When the little prince was gone, the rose cried.

And when she had stopped crying, she said, "How lonely it is." But nobody answered. And the days began to pass slowly.

One morning, there was a small baobab in front of her.

"You are very beautiful," he said.

But the rose was reminded of the little prince saying the same thing and that made her feel cross. "You are not," she said.

The baobab was not insulted. "I am growing fast though," he said. "You are not. That means I will soon be much, much bigger than you."

The rose did not say anything.

The baobab continued. "Soon my roots will spread over your land and you will be crushed."

As the days passed, the baobab grew bigger and bigger and the rose grew afraid. She had never been afraid before. She wondered, "When I am crushed, will I still be?"

And she felt very sorry for herself.

She told the rain and the caterpillars how she felt but they did not seem to be very interested. And she was angry at the little prince for leaving her in such an indifferent world.

The baobab grew larger and larger. It loomed over her and blocked the light.

One day, the rose said, "Won't you please move your branches? I wish to see the sky."

The baobab could not hear her. He was too high above. So he did not respond.

Finally, one night the rose felt one of the baobab's roots touch her. She tried to push him away with her thorns but what use were they? And then the rose thought of the little prince but she was not angry anymore just terribly sad. She closed her eyes and thought of him as she fell asleep.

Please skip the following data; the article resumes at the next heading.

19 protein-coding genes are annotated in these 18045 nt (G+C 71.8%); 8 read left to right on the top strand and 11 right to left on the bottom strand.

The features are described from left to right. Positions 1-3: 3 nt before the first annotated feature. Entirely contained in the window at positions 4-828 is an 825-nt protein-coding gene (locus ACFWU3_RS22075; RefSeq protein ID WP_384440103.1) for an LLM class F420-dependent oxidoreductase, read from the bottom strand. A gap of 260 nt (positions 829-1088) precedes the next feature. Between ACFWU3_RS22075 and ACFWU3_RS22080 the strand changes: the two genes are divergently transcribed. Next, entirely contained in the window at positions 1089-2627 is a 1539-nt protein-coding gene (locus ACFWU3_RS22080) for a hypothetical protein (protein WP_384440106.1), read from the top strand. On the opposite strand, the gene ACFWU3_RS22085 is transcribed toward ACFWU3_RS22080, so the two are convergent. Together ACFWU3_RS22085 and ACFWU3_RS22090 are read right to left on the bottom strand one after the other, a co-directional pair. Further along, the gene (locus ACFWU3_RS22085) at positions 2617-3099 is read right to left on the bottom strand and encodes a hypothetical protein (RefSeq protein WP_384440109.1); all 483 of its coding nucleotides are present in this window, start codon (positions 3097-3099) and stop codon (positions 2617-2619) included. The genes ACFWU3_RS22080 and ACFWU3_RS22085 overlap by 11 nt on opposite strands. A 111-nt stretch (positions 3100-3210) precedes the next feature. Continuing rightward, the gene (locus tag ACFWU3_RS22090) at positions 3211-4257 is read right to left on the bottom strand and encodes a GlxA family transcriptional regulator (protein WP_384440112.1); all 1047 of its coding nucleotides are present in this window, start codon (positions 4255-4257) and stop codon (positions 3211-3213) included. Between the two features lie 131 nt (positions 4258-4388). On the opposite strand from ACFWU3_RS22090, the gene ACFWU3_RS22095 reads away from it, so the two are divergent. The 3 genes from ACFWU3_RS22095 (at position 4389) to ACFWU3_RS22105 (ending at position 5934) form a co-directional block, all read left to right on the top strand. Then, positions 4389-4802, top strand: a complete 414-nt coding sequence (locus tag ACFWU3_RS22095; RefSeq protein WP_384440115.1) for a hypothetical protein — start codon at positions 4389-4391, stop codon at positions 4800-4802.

In the morning, she was awakened by a strange sound. And when she looked, she could see the little prince hard at work, sawing away at the baobab.

She did not say anything. What could she say? She just watched him as he worked for several long hours. Finally, the baobab swayed this way and that and toppled to the ground.

The rose looked at the little prince, then, looked away.

And the little prince spoke, beginning (as he often did) with a question. "Why don't you ever cry?" he asked.

The rose said nothing.

The little prince continued. "I have done a lot of traveling and all the good creatures I've met in my travels, the fox and the pilot, they cried when they were sad. To cry means you have sorrow and that means you have some good in you. I know that you have good in you so why don't you cry?"

The rose looked up at him and said, "I do cry. But I am very proud, so I hide it." She sniffed.

And to her surprise, the little prince smiled. "I should have seen that you were crying, although you tried to hide it," he said. "Now that I know about seeing." And then he said, "Would you like to meet my sheep?"

The rose paused. "I am not sure," she said. "I am not only proud. I think I am also jealous."

"Oh, but you mustn't be," said the little prince. "It is a very quiet sheep. I think you will be able to tame it. I will show you how to tame things."

"Oh, will you?" said the rose. "I am glad. I have been alone for so long."

And the little prince laughed. "So have I," he said.